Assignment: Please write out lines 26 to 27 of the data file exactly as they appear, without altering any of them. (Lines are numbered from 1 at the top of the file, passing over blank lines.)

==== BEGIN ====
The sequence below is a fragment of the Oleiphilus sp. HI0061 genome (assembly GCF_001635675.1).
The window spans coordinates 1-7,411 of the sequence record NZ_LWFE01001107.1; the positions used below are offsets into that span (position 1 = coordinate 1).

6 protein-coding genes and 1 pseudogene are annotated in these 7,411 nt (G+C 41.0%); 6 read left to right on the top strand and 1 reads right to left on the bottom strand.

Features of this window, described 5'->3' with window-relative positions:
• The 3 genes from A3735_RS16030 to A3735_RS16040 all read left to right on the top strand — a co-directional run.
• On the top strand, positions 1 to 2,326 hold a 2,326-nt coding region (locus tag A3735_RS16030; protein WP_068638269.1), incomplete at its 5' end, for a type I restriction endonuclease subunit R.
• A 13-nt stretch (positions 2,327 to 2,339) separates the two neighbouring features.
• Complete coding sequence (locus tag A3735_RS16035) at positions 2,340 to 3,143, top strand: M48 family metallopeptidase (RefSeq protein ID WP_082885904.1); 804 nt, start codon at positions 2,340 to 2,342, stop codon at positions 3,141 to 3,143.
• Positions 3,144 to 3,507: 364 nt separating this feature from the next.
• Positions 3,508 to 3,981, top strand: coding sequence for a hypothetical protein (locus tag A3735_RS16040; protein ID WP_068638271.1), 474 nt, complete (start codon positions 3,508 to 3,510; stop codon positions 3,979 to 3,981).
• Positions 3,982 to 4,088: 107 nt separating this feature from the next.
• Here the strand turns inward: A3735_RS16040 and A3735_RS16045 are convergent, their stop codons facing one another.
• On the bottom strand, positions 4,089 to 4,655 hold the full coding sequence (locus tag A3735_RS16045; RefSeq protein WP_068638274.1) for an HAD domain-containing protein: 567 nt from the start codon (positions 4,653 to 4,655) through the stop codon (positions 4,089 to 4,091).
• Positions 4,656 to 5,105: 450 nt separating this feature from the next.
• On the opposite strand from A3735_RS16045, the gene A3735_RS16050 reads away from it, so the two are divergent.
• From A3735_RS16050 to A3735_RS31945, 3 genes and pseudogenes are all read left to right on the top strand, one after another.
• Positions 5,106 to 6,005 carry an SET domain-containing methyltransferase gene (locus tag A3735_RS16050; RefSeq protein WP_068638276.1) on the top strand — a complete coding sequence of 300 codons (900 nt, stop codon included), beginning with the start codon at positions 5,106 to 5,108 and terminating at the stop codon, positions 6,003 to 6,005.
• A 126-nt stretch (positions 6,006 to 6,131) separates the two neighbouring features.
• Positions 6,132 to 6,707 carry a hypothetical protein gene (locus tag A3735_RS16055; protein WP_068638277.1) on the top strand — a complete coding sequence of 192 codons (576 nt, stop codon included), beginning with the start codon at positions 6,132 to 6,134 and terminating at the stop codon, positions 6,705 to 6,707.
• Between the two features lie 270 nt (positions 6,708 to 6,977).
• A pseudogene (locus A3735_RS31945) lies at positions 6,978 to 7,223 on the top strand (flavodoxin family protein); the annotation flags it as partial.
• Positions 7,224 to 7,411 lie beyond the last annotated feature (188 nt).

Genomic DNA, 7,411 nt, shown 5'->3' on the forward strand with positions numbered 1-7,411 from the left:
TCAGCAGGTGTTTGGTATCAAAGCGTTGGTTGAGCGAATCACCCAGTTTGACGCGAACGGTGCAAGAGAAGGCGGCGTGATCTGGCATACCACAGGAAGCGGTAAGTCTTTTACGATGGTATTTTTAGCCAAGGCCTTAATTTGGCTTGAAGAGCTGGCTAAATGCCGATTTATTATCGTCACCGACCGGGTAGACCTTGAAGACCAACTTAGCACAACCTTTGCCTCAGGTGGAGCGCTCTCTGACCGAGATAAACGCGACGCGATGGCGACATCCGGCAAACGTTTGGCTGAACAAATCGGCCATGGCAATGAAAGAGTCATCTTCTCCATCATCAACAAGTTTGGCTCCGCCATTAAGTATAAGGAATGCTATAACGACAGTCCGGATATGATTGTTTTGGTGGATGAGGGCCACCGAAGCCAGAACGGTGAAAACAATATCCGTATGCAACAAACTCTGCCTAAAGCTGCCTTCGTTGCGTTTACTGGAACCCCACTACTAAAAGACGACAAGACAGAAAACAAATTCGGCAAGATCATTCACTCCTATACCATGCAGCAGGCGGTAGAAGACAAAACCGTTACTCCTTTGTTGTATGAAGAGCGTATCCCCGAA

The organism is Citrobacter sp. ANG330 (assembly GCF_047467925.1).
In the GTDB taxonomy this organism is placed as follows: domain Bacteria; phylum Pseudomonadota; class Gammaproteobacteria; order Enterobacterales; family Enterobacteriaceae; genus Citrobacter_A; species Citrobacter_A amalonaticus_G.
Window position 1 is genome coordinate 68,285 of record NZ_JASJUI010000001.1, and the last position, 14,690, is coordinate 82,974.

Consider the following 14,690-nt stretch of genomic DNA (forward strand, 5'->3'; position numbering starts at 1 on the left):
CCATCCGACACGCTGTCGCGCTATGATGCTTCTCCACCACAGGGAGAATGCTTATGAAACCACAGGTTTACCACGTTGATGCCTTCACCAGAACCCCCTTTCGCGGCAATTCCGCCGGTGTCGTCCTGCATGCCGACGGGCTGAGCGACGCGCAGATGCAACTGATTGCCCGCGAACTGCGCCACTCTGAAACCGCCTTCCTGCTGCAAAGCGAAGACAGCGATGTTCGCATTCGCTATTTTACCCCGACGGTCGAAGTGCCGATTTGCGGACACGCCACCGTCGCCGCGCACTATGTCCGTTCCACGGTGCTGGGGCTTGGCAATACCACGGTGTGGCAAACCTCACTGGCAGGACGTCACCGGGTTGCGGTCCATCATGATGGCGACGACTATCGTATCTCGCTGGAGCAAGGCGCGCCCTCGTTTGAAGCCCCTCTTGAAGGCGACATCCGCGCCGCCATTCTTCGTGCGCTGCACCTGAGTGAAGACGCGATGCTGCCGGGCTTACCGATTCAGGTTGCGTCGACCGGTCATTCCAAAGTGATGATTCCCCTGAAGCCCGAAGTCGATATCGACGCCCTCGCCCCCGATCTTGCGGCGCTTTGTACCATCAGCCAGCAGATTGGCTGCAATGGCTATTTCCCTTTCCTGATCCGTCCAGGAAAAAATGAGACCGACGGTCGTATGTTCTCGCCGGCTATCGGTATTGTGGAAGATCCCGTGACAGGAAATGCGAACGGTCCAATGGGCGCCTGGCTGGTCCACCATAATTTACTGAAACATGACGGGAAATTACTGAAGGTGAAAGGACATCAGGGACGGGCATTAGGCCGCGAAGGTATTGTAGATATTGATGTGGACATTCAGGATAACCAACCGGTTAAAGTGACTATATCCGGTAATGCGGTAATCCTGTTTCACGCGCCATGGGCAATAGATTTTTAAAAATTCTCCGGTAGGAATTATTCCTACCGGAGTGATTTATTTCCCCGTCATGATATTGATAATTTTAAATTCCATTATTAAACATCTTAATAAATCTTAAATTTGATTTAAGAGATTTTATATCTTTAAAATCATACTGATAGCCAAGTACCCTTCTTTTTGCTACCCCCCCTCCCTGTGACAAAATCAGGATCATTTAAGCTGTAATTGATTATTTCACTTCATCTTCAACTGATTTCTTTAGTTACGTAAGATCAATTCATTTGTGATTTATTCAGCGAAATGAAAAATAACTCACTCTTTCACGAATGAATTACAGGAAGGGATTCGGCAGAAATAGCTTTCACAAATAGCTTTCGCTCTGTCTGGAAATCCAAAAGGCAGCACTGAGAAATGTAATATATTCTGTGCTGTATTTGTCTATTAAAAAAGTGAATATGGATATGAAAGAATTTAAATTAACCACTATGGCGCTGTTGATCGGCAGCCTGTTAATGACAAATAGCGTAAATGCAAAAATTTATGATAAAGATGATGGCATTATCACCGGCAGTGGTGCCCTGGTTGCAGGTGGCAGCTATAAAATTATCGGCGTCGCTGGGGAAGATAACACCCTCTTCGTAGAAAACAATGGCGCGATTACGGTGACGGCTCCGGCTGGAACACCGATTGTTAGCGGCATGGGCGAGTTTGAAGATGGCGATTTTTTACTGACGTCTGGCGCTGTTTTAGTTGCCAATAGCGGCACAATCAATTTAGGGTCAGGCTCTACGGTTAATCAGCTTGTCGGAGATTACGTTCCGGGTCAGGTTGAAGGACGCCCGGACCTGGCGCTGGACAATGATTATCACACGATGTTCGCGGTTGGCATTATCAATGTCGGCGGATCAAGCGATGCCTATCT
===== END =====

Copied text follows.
In the GTDB taxonomy this organism is placed as follows: domain Bacteria; phylum Pseudomonadota; class Gammaproteobacteria; order Enterobacterales; family Enterobacteriaceae; genus Citrobacter_A; species Citrobacter_A amalonaticus_G.
Window position 1 is genome coordinate 68,285 of record NZ_JASJUI010000001.1, and the last position, 14,690, is coordinate 82,974.